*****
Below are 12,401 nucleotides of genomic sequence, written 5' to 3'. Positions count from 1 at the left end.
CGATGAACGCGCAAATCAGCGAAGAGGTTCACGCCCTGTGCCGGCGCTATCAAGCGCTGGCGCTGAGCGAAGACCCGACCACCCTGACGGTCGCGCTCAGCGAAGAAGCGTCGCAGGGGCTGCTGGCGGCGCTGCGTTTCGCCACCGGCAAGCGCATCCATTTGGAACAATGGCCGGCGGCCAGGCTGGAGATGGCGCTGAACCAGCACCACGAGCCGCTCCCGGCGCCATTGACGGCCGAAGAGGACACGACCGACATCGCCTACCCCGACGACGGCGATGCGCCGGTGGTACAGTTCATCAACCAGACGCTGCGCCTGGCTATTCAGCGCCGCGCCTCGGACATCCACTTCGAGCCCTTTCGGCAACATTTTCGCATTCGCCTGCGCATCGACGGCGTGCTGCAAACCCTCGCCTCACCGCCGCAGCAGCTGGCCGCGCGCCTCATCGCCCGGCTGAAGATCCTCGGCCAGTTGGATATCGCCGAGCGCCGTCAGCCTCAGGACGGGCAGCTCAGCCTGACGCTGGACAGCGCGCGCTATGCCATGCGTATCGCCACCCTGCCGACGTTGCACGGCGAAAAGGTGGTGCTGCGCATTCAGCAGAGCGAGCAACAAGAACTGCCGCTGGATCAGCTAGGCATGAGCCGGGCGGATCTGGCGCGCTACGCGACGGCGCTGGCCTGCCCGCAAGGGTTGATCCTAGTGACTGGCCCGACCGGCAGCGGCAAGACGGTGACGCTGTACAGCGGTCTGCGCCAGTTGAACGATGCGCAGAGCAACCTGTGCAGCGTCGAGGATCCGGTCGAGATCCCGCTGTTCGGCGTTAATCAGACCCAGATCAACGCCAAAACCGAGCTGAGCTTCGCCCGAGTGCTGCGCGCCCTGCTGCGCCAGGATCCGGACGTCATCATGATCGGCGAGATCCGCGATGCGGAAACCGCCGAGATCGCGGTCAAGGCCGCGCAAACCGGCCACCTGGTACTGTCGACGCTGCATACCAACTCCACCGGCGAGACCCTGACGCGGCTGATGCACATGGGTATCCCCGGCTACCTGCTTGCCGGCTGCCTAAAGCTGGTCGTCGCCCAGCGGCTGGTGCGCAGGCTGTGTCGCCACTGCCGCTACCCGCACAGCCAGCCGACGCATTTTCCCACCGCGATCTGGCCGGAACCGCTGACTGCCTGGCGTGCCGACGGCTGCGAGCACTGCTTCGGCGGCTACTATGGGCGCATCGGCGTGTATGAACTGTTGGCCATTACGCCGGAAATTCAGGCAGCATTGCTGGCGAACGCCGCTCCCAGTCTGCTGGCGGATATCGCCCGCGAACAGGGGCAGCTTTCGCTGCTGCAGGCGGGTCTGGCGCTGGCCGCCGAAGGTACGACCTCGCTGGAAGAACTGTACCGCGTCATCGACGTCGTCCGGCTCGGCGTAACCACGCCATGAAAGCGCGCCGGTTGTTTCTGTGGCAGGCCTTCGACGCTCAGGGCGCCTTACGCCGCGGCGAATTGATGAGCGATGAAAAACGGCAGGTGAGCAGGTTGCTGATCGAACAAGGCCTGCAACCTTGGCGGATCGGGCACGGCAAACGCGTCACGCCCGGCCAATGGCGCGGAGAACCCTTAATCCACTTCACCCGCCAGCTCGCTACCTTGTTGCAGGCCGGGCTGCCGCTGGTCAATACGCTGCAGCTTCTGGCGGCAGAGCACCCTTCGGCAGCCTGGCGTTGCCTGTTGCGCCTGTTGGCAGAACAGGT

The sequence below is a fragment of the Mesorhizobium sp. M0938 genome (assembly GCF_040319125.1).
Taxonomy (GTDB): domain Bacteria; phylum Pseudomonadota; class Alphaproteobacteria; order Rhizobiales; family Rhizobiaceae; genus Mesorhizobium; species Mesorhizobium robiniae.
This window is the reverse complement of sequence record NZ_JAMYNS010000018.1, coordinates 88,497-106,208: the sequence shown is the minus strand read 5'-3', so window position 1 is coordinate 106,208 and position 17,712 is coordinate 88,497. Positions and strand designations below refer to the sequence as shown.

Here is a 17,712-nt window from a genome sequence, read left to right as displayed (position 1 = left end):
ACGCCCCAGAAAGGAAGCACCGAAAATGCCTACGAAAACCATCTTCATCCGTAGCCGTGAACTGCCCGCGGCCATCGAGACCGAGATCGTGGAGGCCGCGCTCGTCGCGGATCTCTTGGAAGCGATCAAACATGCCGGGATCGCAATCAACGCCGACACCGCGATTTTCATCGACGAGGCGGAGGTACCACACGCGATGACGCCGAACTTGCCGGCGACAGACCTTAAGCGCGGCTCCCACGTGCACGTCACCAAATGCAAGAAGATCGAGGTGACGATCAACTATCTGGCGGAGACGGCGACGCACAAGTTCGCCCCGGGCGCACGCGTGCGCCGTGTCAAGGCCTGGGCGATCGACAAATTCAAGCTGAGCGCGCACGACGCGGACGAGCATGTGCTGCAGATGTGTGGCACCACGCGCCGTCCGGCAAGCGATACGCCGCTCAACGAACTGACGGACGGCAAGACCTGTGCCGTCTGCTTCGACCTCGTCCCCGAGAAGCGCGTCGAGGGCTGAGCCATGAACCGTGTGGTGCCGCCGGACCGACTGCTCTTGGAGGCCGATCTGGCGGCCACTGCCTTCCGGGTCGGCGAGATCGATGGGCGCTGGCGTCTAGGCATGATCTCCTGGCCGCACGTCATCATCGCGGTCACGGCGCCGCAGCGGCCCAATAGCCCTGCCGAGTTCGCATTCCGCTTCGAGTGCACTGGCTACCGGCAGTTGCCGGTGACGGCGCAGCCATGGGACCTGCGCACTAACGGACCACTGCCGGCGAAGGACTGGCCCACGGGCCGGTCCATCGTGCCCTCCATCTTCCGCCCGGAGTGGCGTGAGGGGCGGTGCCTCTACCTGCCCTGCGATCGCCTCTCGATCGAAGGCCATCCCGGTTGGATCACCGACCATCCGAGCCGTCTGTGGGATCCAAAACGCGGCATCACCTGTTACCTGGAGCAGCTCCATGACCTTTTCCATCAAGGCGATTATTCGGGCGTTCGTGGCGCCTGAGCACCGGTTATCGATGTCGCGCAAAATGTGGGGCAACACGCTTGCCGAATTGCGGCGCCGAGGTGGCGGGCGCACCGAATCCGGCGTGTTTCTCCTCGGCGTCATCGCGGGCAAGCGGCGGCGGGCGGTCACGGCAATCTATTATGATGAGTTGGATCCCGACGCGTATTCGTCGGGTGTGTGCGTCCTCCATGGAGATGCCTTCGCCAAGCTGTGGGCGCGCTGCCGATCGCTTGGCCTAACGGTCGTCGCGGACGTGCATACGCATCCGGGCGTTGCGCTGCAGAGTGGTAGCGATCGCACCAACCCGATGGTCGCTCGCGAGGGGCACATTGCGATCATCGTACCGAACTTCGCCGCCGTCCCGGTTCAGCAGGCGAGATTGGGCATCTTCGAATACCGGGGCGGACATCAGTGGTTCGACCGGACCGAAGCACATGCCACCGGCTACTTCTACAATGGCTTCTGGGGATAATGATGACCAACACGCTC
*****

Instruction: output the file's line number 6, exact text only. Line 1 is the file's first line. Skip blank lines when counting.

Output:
Here is a 17,712-nt window from a genome sequence, read left to right as displayed (position 1 = left end):